With over 2,000 full-color illustrations, Pathologic Basis of Veterinary Disease, 5th Edition provides complete coverage of both general pathology and pathology of organ systems in one convenient resource. In-depth explanations cover the responses of cells, tissues, and organs to injury and infection. Expert researchers James F. Zachary and M. Donald McGavin keep you up to date with the latest advances in cellular and molecular pathology plus expanded coverage of genetics and disease, incorporating the newest insights into the study of disease mechanisms, genesis, and progression. Already the leading reference for pathology, this edition also includes an enhanced website with images of less common diseases and and guidelines for performing a complete, systematic necropsy.
- Each chapter is consistently organized, presenting information on structure, function, portals of entry, defense mechanisms, responses to injury, and diseases organized by species.
- Full-color illustrations, schematics, flow charts, and diagrammatic representations of disease processes make it easier to understand difficult concepts.
- Discussions of pathologic processes and individual disorders are integrated with the latest established information available.
- Clear, up-to-date explanations of disease mechanisms describe the cell, tissue, and organ response to injury and infection.
- Over 20 recognized experts deliver the most relevant information, whether you're a practitioner, student, or preparing for the American College of Veterinary Pathology board examination.
NEW TO THIS EDITION
- Updated content on cellular and organ system pathology provides the latest on the science of inflammation, cellular injury, molecular carcinogenesis, and pathogenesis.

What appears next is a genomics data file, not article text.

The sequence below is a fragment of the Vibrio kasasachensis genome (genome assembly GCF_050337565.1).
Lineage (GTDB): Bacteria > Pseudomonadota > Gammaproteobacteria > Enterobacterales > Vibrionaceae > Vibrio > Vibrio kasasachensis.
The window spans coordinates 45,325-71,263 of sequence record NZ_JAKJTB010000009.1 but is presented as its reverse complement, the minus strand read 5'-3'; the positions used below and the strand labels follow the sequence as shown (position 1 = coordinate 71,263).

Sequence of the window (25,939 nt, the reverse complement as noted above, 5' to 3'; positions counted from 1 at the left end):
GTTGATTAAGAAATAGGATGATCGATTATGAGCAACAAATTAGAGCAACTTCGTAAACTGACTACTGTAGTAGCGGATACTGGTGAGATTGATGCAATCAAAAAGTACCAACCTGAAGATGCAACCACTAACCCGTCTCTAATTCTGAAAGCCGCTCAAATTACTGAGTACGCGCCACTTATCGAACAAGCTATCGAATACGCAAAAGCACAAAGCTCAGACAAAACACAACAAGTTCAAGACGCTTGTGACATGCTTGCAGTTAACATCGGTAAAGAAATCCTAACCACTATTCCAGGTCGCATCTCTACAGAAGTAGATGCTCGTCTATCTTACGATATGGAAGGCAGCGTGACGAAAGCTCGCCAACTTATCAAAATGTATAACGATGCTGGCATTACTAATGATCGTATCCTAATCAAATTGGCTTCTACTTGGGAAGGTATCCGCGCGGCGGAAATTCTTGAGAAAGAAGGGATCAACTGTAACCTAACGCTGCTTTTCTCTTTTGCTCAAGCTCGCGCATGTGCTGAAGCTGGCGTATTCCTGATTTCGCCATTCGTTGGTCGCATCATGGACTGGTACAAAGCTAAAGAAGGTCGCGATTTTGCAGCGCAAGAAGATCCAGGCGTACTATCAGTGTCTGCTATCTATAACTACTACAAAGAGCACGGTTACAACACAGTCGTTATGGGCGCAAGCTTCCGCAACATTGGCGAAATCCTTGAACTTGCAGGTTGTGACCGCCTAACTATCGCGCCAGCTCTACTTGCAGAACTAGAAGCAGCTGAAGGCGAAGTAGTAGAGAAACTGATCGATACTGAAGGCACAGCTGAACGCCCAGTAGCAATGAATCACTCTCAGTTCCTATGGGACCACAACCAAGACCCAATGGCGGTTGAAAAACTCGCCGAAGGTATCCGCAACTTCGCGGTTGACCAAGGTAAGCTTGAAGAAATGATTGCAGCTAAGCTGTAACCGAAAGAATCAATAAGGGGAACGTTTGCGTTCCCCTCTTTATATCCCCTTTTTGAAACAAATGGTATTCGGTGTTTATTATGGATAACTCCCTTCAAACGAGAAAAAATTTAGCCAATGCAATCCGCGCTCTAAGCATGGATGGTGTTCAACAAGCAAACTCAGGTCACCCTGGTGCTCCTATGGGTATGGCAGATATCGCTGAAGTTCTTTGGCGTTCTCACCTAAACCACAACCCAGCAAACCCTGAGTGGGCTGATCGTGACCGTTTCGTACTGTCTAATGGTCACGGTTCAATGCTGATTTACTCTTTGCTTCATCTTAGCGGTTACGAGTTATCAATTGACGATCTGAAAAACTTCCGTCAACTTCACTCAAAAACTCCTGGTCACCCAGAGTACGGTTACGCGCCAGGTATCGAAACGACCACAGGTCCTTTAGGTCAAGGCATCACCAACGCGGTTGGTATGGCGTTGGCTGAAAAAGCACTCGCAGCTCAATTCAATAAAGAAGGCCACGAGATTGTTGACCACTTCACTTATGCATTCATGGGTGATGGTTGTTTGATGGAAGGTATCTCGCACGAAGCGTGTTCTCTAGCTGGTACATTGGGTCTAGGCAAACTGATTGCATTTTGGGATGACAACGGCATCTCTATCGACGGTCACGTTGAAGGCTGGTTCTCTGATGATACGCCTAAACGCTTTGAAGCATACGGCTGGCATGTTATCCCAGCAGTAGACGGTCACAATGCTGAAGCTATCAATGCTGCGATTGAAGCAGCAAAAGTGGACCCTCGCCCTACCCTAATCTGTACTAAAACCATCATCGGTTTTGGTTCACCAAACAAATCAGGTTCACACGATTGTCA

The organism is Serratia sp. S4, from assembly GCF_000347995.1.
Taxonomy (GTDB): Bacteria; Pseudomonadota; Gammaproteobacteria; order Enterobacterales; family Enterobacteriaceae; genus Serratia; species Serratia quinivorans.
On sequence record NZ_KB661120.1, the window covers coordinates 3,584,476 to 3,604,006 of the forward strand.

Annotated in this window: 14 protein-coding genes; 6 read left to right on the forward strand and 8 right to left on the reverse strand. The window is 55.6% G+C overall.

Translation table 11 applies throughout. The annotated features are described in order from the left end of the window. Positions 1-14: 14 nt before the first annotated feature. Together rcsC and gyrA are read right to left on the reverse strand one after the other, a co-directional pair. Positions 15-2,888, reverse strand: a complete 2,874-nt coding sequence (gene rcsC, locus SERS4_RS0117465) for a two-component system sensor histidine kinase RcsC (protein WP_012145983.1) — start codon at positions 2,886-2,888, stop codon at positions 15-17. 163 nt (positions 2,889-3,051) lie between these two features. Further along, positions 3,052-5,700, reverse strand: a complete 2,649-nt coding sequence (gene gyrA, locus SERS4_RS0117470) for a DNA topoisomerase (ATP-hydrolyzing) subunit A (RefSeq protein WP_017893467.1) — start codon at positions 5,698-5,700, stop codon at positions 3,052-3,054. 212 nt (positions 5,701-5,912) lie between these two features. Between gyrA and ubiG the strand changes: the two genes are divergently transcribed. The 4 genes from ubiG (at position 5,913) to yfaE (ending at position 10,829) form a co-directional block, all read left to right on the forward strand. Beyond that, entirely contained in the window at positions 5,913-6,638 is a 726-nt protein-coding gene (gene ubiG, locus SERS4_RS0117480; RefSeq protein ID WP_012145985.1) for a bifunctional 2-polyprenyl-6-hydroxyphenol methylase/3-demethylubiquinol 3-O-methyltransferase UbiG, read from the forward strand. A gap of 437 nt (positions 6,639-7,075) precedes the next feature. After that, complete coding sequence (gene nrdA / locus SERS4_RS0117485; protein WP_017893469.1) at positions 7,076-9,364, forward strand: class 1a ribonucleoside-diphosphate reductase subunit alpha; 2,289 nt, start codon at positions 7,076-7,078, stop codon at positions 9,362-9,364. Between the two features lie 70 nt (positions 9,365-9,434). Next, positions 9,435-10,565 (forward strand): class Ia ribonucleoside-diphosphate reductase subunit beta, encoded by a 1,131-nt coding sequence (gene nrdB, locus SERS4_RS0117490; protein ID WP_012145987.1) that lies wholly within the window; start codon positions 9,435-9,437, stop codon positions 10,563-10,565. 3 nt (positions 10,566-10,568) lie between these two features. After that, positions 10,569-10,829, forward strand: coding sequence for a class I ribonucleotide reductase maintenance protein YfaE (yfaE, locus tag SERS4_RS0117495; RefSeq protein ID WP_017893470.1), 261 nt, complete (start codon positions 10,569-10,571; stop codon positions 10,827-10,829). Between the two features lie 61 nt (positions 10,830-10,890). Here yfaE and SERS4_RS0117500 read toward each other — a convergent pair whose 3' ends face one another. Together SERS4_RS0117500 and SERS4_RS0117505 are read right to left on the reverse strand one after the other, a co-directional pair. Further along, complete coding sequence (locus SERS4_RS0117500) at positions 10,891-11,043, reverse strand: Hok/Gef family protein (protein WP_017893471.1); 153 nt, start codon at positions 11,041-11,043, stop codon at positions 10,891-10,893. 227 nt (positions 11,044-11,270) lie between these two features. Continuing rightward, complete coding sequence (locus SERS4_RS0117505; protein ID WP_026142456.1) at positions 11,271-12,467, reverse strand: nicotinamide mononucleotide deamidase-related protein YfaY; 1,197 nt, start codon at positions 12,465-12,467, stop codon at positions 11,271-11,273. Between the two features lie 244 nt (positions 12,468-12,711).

- NEW topics include the genetic basis of disease, the monocyte-macrophage system, diseases of the ear, and disorders of ligaments and joints and of the peritoneum.
- NEW coverage of World Organization for Animal Health (OIE) reportable diseases ("foreign animal diseases") adds information on microorganisms that have catastrophic impact on livestock health and production.
- NEW Mechanisms of Microbial Infections chapter adds in-depth coverage of the means by which microbes encounter, colonize, and cause disease in animals in a chronological sequence of events.
- NEW and updated flow charts, schematic illustrations, and diagrams of disease processes summarize important information and clarify complex concepts.
- An enhanced companion website includes all the images from the book, plus additional images and schematic illustrations of common diseases; guidelines for performing a complete, systematic necropsy and appropriate sample acquisition for selected organ systems; and a glossary of terms to accompany selected organ systems.
TABLE OF CONTENTS
- Part One: General Pathology
- 1. Cellular Adaptations, Injury, and Death: Morphologic, Biomechanical, and Genetic Bases
- 2. Vascular Disorders and Thrombosis
- 3. Inflammation and Wound Healing
- 4. Mechanisms of Microbial Infections
- 5. Diseases of Immunity
- 6. Neoplasia and Tumor Biology
- Part Two: Pathology of Organ Systems
- 7. Alimentary System and the Peritoneum, Omentum, Mesentery, and Peritoneal Cavity
- 8. Hepatobiliary System and Exocrine Pancreas
- 9. Respiratory System, Mediastinum, and Pleurae
- 10. Cardiovascular System and Lymphatic Vessels
- 11. The Urinary System
- 12. Endocrine System
- 13. Bone Marrow, Blood Cells, and Lymphatic System
- 14. Nervous System
- 15. Skeletal System
- 16. Bone, Joints, Tendons, and Ligaments
- 17. The Integument
- 18. Female Reproductive System and Mammary Gland
- 19. Male Reproductive System
- 20. The Ear and Eye
- Appendix: Photographic Techniques in Veterinary Pathology
Edited by James F. Zachary, DVM, PhD, Diplomate, American Colllege of Veterinary Pathologists; Professor of Veterinary Pathology, Department of Pathobiology, College of Veterinary Medicine, University of Illinois, Urbana, IL and M. Donald McGavin, MVSc, PhD, FACVSc, Diplomate, American College of Veterinary Pathologists, Professor Emeritus of Veterinary Pathology, Department of Pathobiology, College of Veterinary Medicine, University of Tennessee, Knoxville, TN